Extravascular lymph drainage involves lymph formation and extravascular circulation. The higher the content of protein in tissue, the less water can flow out of the tissue via the venous capillaries, because it is bound by protein. In assuming the function of returning protein from the tissue, the lymph system allows more water to drain from the venous capillaries.
The lymph capillaries commence as blind finger-like extremities in interstitial tissue. They lack the basement membrane found in blood capillaries and consist of a single, thin layer of partially overlapping endothelial cells connected radically at one end to stretch resistant collagen fibers of the connective tissue by extremely fine precollagenous (matrix) filaments. If the connective tissue swells as a result of an increased influx of water, the pressure within the interstitium increases. As a result, the collagen fibers distend, pulling the nonelastic anchor filaments of the lymph capillaries with them. The intercellular spaces in the lymph capillaries widen, so that there is an increased flow of water, macromolecule, large and small particles (sometimes including erythrocytes) into the capillary lumen.
As the lymph capillaries fill, the pressure in the interstitial tissue decreases due to the efflux of water, and the pressure in the lymph capillaries increases due to the influx of water. These pressure changes cause the endothelial cells, which act like flutter valves, to close the intercellular gaps, so that the lymph capillaries present as filled and closed channels. The anchor filaments have also returned to their initial position, since the water content and the pressure in the connective tissue have decreased. They would undergo a relative increase if proximal emptying of the lymph capillaries (e.g. as brought about by MLD) caused the intracapillary pressure to drop. The result of such a relative increase in interstitial tissue pressure is intercellular filtration into the lymph capillaries (a further active protein-transport mechanism as transcellular cytopempsis).
During MLD therapy unbound water in loose connective tissue also flows out of the interstitium at an increased rate via the venous capillaries. The result is, like that of a surgical stocking, decreased edema, provided that the fluid in question is low in protein content. Thus, MLD promotes, on the one hand, water drainage via venous capillaries and on the other hand, the removal of water and protein via the lymph system. Complications arise when the lymph system becomes incompetent, owing to the extirpation of lymph nodes or their fibrous obliteration by irradiation so that lymph drainage of whole regions is no longer ensured.
In such cases, MLD attempts to push the lymph against the normal drainage direction via the valveless lymph capillaries and the valved (but in contrast to the subsequent "transport vessels" still muscle free) "guiding vessel" as found in the superficial network of the skin lymphatics, rerouting it to regions still supplied with sufficient lymph vessels. Transport is against the normal direction of drainage, because the lymphatic vessel apparatus no longer functions due to the blockage or absence of regional lymph nodes. It is possible to transport the lymph in the skin lymph vessels deeper into the cutis or subcutis via so-called watersheds and interterritorial anastomoses. It should be kept in mind that the smallest lymphatic vessels of the skin, referred to above as "guiding vessels" and which already possess valves, can be influenced by MLD in such a way that the valves reverse position and the direction of lymph drainage can be controlled.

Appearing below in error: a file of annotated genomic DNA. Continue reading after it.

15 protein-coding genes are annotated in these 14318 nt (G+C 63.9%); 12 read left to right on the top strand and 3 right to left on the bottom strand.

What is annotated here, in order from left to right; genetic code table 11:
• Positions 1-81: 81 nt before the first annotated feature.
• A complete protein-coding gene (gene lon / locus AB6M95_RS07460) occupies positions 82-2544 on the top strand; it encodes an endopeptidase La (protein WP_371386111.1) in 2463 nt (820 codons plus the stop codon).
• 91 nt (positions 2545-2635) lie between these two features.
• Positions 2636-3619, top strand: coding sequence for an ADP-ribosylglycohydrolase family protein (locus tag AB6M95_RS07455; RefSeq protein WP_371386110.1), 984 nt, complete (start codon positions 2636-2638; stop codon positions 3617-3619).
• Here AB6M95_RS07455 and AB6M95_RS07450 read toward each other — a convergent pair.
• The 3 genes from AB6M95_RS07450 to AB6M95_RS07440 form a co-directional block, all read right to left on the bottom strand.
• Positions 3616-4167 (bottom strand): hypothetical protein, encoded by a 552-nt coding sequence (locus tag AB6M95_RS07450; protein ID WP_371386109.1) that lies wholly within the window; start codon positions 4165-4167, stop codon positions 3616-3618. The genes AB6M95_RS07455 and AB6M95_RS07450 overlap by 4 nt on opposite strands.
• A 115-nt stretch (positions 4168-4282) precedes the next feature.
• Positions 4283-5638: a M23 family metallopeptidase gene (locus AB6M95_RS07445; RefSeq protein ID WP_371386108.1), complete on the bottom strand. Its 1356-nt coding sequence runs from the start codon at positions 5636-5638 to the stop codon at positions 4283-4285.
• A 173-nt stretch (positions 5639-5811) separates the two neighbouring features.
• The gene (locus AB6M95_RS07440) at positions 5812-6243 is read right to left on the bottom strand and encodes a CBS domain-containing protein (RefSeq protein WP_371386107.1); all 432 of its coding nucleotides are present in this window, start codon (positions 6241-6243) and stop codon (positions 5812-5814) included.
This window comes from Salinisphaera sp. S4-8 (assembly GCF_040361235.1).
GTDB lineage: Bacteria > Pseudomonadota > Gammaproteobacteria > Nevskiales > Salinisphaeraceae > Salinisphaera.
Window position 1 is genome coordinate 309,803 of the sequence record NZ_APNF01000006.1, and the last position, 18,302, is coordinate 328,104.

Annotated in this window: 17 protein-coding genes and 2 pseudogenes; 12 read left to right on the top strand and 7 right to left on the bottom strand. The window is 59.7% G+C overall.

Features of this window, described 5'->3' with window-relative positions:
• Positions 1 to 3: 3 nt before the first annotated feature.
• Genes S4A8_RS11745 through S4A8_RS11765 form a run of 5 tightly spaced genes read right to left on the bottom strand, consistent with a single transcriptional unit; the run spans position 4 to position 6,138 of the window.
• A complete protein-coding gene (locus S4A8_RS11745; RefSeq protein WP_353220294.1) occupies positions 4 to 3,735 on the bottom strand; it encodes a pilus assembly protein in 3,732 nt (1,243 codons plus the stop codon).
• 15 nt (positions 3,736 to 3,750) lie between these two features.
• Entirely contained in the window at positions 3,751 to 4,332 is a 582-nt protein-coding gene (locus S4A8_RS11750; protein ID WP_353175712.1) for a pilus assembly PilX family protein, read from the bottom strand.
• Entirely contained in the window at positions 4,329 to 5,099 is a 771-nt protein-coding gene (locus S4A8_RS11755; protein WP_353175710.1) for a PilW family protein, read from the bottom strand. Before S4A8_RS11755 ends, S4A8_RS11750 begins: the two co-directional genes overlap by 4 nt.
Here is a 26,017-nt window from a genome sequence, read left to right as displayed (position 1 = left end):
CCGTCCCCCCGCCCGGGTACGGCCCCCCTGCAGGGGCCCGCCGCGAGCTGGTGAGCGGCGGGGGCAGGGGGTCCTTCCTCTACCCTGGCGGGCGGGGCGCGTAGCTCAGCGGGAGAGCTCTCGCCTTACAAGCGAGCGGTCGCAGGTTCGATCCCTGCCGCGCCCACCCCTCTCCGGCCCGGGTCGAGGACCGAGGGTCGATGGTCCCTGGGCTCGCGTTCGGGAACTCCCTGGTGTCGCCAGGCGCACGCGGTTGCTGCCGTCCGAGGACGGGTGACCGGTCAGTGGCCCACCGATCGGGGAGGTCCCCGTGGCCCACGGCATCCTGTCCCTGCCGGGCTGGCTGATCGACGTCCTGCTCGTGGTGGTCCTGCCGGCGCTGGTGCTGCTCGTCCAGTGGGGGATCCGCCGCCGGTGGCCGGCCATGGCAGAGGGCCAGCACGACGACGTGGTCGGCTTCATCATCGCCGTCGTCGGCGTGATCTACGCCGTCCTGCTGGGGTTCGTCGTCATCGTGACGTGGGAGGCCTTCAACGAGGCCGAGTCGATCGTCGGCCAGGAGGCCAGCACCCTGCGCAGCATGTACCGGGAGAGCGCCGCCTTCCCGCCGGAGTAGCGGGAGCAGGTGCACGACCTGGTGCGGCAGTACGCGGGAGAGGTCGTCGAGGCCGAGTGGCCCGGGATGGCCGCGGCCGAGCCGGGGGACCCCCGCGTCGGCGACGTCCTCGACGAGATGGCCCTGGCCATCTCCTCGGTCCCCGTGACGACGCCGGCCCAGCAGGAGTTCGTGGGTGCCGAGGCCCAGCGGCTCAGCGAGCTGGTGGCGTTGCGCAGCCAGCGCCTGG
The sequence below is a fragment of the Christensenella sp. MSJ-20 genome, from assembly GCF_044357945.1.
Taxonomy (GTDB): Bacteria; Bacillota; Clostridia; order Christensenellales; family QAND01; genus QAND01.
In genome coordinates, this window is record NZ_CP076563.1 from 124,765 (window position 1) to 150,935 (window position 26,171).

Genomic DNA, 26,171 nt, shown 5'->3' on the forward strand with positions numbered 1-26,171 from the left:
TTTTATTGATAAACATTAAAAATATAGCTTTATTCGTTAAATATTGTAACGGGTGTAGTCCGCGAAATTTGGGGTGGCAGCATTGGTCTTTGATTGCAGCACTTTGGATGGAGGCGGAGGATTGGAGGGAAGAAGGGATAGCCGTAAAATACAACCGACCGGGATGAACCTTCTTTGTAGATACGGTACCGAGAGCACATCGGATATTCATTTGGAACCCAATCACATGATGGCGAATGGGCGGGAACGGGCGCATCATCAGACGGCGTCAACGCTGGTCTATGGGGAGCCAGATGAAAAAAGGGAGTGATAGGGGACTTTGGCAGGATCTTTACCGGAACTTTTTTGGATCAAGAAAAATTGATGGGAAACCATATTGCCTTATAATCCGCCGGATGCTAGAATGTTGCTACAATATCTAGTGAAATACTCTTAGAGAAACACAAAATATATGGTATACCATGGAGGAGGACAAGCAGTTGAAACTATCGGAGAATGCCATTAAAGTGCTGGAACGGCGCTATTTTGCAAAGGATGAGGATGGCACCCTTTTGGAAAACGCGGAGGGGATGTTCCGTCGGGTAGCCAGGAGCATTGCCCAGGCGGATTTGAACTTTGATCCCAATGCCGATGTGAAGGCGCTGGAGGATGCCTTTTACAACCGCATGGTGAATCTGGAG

Milestones in the development of Manual Lymph Drainage:
The 1936 Beauty and Health Exhibition in Paris, on the occasion of which a newspaper wrote of a "revolution in skin therapy"
The establishment of the Society for Dr. Vodder's Manual Lymph drainage in 1967
Recognition of MLD by the national health insurance schemes in 1982
As a modality in aesthetics, it is our hope that, through proper training and guidance, lymphatic drainage will gain momentum as an effective, intensive, painless treatment.
Dr. Reinhard Bergel is the president and founder of H-e-a-t. Inc (Health-enhancement-accessories-training) Spa Kur Therapy Development. He is an advisor in Spa Kur facility development and conducts spa staff training. He has published numerous articles as well as the comprehensive SPA ENCYCLOPEDIA. Bergel is a founding member of the American Society of Lymphology and American Day Spa Association and has operated a health spa clinic and physical rehabilitation center for almost two decades. He has been practicing and teaching Lymphedema Management since 1986.